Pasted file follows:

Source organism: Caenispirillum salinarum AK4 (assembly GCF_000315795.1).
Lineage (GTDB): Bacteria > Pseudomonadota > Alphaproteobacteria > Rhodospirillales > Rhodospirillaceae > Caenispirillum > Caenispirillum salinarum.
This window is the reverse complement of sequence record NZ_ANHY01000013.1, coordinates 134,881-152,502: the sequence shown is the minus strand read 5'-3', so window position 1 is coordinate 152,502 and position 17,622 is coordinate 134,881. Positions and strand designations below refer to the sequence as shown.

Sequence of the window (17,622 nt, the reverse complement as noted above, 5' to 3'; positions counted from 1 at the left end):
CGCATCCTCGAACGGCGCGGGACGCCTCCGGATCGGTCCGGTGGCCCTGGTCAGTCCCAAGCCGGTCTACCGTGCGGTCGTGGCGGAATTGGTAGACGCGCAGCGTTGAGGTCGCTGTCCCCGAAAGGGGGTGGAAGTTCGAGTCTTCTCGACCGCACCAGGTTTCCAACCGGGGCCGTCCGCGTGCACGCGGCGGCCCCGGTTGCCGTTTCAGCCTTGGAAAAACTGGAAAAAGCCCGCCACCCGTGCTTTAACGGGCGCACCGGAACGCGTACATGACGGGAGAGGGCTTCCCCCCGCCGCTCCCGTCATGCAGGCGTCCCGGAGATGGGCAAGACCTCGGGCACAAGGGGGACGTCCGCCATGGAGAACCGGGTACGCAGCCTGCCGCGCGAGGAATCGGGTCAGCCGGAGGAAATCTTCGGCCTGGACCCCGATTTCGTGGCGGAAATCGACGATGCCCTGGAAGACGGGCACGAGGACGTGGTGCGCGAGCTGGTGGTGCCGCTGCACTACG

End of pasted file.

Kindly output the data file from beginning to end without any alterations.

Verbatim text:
Source organism: Caenispirillum salinarum AK4 (assembly GCF_000315795.1).
Lineage (GTDB): Bacteria > Pseudomonadota > Alphaproteobacteria > Rhodospirillales > Rhodospirillaceae > Caenispirillum > Caenispirillum salinarum.
This window is the reverse complement of sequence record NZ_ANHY01000013.1, coordinates 134,881-152,502: the sequence shown is the minus strand read 5'-3', so window position 1 is coordinate 152,502 and position 17,622 is coordinate 134,881. Positions and strand designations below refer to the sequence as shown.

Sequence of the window (17,622 nt, the reverse complement as noted above, 5' to 3'; positions counted from 1 at the left end):
CGCATCCTCGAACGGCGCGGGACGCCTCCGGATCGGTCCGGTGGCCCTGGTCAGTCCCAAGCCGGTCTACCGTGCGGTCGTGGCGGAATTGGTAGACGCGCAGCGTTGAGGTCGCTGTCCCCGAAAGGGGGTGGAAGTTCGAGTCTTCTCGACCGCACCAGGTTTCCAACCGGGGCCGTCCGCGTGCACGCGGCGGCCCCGGTTGCCGTTTCAGCCTTGGAAAAACTGGAAAAAGCCCGCCACCCGTGCTTTAACGGGCGCACCGGAACGCGTACATGACGGGAGAGGGCTTCCCCCCGCCGCTCCCGTCATGCAGGCGTCCCGGAGATGGGCAAGACCTCGGGCACAAGGGGGACGTCCGCCATGGAGAACCGGGTACGCAGCCTGCCGCGCGAGGAATCGGGTCAGCCGGAGGAAATCTTCGGCCTGGACCCCGATTTCGTGGCGGAAATCGACGATGCCCTGGAAGACGGGCACGAGGACGTGGTGCGCGAGCTGGTGGTGCCGCTGCACTACG